As ObamaCare struggles with skyrocketing premiums and flat enrollment, failing co-ops, doctor shortages, delays and a host of other problems, there's one health reform that is — quietly — doing exactly what it promised.
There are now nearly 19.7 million people enrolled in Health Savings Account plans, an increase of more than 2 million — or 13% — over the past year, according to the latest report from America's Health Insurance Plans.
HSA enrollment has climbed at double-digit rates since Congress allowed them on the market starting in 2005. For the past five years, it's averaged more than 16%.
HSAs combine high-deductible insurance with a tax-free savings account to pay for out-of-pocket costs. Any money left over in an HSA rolls into the next year.
The idea is to get consumers more directly involved in their health care decisions by making them more aware of the cost of care. At the same time, HSAs mitigate a tax distortion that penalizes out-of-pocket spending. The Employee Benefits Research Institute estimates that consumers have more than $24 billion saved in HSAs.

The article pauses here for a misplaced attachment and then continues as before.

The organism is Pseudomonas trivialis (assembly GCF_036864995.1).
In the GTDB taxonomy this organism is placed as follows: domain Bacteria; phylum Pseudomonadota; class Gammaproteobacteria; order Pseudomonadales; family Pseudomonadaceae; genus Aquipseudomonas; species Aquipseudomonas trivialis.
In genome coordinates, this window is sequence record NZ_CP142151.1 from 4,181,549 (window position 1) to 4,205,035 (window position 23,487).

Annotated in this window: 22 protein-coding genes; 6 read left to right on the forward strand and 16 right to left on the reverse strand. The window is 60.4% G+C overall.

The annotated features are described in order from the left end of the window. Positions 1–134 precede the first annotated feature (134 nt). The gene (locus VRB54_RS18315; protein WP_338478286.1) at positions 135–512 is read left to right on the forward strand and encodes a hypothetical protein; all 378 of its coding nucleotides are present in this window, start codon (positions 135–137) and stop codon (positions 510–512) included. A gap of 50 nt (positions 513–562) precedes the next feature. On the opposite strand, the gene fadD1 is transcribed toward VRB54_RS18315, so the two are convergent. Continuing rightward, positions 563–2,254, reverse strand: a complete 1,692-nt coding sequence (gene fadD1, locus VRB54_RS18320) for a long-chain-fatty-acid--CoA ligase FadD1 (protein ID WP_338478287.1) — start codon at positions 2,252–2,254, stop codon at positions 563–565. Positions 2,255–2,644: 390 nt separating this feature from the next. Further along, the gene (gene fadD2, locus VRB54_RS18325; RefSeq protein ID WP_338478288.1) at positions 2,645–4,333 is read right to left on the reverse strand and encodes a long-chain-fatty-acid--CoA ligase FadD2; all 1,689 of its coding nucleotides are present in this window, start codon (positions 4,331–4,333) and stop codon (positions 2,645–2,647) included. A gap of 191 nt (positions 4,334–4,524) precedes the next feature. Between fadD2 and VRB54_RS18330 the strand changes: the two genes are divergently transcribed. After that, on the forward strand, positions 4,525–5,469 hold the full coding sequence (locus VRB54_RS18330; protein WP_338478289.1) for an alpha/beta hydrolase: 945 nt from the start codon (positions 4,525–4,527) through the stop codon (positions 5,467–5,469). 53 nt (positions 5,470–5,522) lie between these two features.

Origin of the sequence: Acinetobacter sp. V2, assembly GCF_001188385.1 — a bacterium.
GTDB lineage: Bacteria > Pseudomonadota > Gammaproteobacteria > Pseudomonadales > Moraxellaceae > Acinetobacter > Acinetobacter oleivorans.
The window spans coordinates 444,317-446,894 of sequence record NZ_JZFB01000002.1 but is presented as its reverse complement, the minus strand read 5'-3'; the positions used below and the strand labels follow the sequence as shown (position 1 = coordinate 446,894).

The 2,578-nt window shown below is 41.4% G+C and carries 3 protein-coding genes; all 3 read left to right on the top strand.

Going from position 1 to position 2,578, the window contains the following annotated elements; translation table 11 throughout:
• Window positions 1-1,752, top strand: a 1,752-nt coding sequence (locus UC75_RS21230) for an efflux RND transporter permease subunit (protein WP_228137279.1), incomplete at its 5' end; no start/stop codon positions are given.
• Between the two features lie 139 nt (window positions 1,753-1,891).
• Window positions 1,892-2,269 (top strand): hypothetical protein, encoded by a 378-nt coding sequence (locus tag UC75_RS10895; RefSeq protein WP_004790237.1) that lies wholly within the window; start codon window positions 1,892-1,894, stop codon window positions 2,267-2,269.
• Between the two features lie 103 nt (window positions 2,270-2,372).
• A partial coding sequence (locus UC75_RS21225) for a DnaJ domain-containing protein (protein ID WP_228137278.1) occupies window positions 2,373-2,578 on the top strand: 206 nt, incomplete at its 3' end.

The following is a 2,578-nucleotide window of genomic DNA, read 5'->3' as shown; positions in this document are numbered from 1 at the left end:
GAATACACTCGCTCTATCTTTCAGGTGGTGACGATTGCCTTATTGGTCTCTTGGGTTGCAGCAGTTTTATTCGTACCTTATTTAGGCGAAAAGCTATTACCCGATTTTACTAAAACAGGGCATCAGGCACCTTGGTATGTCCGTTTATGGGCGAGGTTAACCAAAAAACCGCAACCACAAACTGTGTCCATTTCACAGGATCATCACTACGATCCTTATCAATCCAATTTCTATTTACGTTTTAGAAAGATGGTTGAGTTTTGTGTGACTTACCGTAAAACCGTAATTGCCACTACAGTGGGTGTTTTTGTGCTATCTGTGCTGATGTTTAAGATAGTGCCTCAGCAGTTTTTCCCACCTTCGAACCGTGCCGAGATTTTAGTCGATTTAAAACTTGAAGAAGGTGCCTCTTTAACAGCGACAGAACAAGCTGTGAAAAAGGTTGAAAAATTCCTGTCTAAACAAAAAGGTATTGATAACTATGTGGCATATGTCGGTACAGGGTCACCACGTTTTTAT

Unlike ObamaCare, HSAs actually have a record of success, with various studies pointing out that they are effective at holding down insurance costs. The Kaiser Family Foundation, for one, has estimated that the growth in HSAs contributed to a quarter of the recent slowdown in health spending.
In addition, the government's Center for Medicare and Medicaid Services credits the growth of these "consumer directed" health plans for slowing down national health spending.
Unfortunately, as we've pointed out in this space, ObamaCare does nothing to boost HSAs, and may hamper its growth. The individual HSA market was growing steadily until ObamaCare took effect. And it's dropped slightly in the small group market.
While HSAs have exploded in the large group market, ObamaCare could harm this as well, if the so-called "Cadillac tax" remains in effect.